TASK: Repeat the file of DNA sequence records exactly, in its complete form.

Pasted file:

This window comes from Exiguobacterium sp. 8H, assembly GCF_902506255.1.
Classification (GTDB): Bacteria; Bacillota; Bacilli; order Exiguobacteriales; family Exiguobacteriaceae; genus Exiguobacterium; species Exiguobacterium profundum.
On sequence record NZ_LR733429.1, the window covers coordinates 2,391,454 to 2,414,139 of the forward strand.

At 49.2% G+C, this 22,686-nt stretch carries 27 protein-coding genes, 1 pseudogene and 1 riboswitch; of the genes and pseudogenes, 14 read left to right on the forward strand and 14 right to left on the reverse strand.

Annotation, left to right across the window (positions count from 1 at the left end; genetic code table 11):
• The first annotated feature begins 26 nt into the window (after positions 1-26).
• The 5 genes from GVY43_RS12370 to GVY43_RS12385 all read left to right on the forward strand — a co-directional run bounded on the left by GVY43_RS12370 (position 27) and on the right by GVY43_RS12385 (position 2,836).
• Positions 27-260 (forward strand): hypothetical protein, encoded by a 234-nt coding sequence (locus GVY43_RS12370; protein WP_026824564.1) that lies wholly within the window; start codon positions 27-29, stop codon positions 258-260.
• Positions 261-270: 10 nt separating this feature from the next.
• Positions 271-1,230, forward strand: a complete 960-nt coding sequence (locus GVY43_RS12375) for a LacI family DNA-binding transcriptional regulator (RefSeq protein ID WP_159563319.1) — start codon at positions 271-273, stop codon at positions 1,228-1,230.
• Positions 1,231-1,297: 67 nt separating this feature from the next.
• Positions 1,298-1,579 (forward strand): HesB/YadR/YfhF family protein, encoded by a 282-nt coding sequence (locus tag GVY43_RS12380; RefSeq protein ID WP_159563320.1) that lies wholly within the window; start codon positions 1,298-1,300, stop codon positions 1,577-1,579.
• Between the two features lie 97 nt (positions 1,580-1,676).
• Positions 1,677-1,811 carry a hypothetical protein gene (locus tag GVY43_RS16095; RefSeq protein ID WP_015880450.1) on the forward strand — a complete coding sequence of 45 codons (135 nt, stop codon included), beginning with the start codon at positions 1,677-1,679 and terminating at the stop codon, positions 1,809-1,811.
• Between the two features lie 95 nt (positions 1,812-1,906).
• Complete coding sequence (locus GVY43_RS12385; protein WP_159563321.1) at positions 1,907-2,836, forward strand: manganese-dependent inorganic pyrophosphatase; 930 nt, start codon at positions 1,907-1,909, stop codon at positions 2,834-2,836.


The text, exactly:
This window comes from Exiguobacterium sp. 8H, assembly GCF_902506255.1.
Classification (GTDB): Bacteria; Bacillota; Bacilli; order Exiguobacteriales; family Exiguobacteriaceae; genus Exiguobacterium; species Exiguobacterium profundum.
On sequence record NZ_LR733429.1, the window covers coordinates 2,391,454 to 2,414,139 of the forward strand.

At 49.2% G+C, this 22,686-nt stretch carries 27 protein-coding genes, 1 pseudogene and 1 riboswitch; of the genes and pseudogenes, 14 read left to right on the forward strand and 14 right to left on the reverse strand.

Annotation, left to right across the window (positions count from 1 at the left end; genetic code table 11):
• The first annotated feature begins 26 nt into the window (after positions 1-26).
• The 5 genes from GVY43_RS12370 to GVY43_RS12385 all read left to right on the forward strand — a co-directional run bounded on the left by GVY43_RS12370 (position 27) and on the right by GVY43_RS12385 (position 2,836).
• Positions 27-260 (forward strand): hypothetical protein, encoded by a 234-nt coding sequence (locus GVY43_RS12370; protein WP_026824564.1) that lies wholly within the window; start codon positions 27-29, stop codon positions 258-260.
• Positions 261-270: 10 nt separating this feature from the next.
• Positions 271-1,230, forward strand: a complete 960-nt coding sequence (locus GVY43_RS12375) for a LacI family DNA-binding transcriptional regulator (RefSeq protein ID WP_159563319.1) — start codon at positions 271-273, stop codon at positions 1,228-1,230.
• Positions 1,231-1,297: 67 nt separating this feature from the next.
• Positions 1,298-1,579 (forward strand): HesB/YadR/YfhF family protein, encoded by a 282-nt coding sequence (locus tag GVY43_RS12380; RefSeq protein ID WP_159563320.1) that lies wholly within the window; start codon positions 1,298-1,300, stop codon positions 1,577-1,579.
• Between the two features lie 97 nt (positions 1,580-1,676).
• Positions 1,677-1,811 carry a hypothetical protein gene (locus tag GVY43_RS16095; RefSeq protein ID WP_015880450.1) on the forward strand — a complete coding sequence of 45 codons (135 nt, stop codon included), beginning with the start codon at positions 1,677-1,679 and terminating at the stop codon, positions 1,809-1,811.
• Between the two features lie 95 nt (positions 1,812-1,906).
• Complete coding sequence (locus GVY43_RS12385; protein WP_159563321.1) at positions 1,907-2,836, forward strand: manganese-dependent inorganic pyrophosphatase; 930 nt, start codon at positions 1,907-1,909, stop codon at positions 2,834-2,836.